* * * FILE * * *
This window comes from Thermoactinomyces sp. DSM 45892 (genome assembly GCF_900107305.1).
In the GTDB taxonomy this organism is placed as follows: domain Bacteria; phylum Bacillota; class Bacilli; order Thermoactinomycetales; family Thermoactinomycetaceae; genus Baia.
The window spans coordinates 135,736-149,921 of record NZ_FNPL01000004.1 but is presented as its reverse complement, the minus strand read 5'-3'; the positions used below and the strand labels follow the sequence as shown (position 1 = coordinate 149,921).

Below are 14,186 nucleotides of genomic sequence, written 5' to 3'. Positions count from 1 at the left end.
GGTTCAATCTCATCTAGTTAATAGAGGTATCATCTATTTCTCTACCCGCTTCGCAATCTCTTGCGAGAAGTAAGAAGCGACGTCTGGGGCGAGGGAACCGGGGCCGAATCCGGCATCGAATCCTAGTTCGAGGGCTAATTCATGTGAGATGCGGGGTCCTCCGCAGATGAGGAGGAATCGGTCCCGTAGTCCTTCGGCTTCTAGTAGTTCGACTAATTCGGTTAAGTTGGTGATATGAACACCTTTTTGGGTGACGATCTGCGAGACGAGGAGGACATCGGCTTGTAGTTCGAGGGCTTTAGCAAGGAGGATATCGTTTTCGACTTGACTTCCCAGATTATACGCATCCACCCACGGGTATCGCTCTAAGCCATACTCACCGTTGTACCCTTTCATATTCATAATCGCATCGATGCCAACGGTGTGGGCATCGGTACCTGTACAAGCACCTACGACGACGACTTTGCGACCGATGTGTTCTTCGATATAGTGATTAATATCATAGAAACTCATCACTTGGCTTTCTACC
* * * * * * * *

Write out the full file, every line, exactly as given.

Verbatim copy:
This window comes from Thermoactinomyces sp. DSM 45892 (genome assembly GCF_900107305.1).
In the GTDB taxonomy this organism is placed as follows: domain Bacteria; phylum Bacillota; class Bacilli; order Thermoactinomycetales; family Thermoactinomycetaceae; genus Baia.
The window spans coordinates 135,736-149,921 of record NZ_FNPL01000004.1 but is presented as its reverse complement, the minus strand read 5'-3'; the positions used below and the strand labels follow the sequence as shown (position 1 = coordinate 149,921).

Below are 14,186 nucleotides of genomic sequence, written 5' to 3'. Positions count from 1 at the left end.
GGTTCAATCTCATCTAGTTAATAGAGGTATCATCTATTTCTCTACCCGCTTCGCAATCTCTTGCGAGAAGTAAGAAGCGACGTCTGGGGCGAGGGAACCGGGGCCGAATCCGGCATCGAATCCTAGTTCGAGGGCTAATTCATGTGAGATGCGGGGTCCTCCGCAGATGAGGAGGAATCGGTCCCGTAGTCCTTCGGCTTCTAGTAGTTCGACTAATTCGGTTAAGTTGGTGATATGAACACCTTTTTGGGTGACGATCTGCGAGACGAGGAGGACATCGGCTTGTAGTTCGAGGGCTTTAGCAAGGAGGATATCGTTTTCGACTTGACTTCCCAGATTATACGCATCCACCCACGGGTATCGCTCTAAGCCATACTCACCGTTGTACCCTTTCATATTCATAATCGCATCGATGCCAACGGTGTGGGCATCGGTACCTGTACAAGCACCTACGACGACGACTTTGCGACCGATGTGTTCTTCGATATAGTGATTAATATCATAGAAACTCATCACTTGGCTTTCTACC